Doing all of the above might be all right on stage with an uncritical audience. But it will not help capture a newcomer to storytelling.
Yet there many tellers on the internet waffling on for more than two minutes before beginning the story. And online, even half a minute is a very long time!
Creating the story arc
With a recorded story for a “non-storytelling” audience, the underlying structure is, arguably, even more important than when performed live.
- Consider the opening of the tale. Can your first words catch the listeners and move them into the story?
- Consider the ending. Can it somehow echo the opening?
- Can the listeners feel the satisfaction of inevitability which should come at the end, even when the ending is a surprise?
Of course, structuring a tale is subjective, so view these critically. But I hope they will help you to find your own answers.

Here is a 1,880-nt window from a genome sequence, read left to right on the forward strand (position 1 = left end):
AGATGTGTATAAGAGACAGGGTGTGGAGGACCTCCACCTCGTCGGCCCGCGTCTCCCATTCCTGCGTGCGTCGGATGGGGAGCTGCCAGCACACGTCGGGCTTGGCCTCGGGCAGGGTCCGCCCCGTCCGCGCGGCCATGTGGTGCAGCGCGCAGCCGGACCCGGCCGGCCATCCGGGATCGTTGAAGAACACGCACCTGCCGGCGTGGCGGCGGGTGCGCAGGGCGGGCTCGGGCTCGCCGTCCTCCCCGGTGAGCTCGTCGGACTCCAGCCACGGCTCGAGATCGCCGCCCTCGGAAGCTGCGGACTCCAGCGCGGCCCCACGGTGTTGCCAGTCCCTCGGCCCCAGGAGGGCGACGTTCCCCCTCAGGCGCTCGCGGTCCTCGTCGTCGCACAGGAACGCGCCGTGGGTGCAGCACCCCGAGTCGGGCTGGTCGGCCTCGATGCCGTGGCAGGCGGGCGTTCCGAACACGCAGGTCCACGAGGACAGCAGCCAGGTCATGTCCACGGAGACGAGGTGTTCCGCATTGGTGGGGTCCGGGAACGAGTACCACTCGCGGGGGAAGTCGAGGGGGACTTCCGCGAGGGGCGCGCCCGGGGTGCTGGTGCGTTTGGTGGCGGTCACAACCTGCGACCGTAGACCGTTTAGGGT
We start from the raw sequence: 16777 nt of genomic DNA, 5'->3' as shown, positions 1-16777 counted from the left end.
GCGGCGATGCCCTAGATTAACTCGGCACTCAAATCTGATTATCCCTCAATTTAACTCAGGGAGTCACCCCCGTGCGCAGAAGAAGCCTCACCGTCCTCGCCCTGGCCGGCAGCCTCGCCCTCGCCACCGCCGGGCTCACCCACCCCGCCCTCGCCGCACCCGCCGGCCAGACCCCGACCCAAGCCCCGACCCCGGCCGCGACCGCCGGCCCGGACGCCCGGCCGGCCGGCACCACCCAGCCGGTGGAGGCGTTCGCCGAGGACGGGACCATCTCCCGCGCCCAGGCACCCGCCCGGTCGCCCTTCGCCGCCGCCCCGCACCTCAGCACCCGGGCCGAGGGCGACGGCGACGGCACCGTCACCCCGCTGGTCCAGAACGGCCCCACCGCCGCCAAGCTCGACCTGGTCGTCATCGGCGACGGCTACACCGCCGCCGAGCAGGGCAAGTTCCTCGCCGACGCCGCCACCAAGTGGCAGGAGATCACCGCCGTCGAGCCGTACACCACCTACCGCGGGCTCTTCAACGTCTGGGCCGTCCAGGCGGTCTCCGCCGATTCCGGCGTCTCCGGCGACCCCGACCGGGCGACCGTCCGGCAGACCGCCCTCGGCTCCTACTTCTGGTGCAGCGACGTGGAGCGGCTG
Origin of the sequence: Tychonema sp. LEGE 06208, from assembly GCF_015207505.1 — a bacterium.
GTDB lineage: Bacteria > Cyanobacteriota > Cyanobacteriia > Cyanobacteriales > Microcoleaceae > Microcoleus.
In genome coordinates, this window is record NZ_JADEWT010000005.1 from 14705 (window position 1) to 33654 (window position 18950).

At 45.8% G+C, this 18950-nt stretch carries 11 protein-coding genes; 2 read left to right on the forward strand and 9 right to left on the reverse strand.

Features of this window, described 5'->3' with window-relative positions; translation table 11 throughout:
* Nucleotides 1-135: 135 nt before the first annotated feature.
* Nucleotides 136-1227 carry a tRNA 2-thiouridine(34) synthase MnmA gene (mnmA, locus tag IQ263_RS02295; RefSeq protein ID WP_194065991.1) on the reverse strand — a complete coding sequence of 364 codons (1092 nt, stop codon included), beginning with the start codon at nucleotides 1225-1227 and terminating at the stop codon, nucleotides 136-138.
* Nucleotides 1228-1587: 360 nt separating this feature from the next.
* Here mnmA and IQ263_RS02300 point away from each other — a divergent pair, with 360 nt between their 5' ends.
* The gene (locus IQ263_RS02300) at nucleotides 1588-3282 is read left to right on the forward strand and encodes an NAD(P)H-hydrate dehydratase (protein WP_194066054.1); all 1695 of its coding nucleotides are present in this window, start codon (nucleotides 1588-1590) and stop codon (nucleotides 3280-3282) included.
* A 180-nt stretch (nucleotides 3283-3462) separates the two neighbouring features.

Without an audience MUST NOT mean without dynamism
The energy in good storytelling comes from the interplay between the story, the teller and the listeners. All performers know the magic which can arise with the first step on to the stage, with the first words spoken – everything is right and the story flies!
Clearly, with the audience missing and replaced by a camera, that level of dynamism is harder to create.
Harder, but not impossible.
My personal strategy is to accept that this necessary dynamism will take longer to find than when on stage, and schedule the recording session to allow for it.
That recognition already helps me avoid the frustration which many tellers complain of when first recording.
In a typical recording session I start the camera, the audio recorder and then the tale. But almost invariably, within the first few seconds I am unhappy with the way it sounds. It may be the energy level of my voice is too low, perhaps the phrasing of a sentence comes out rather clumsy. But something tells me that I am not quite “there” in the telling of the tale.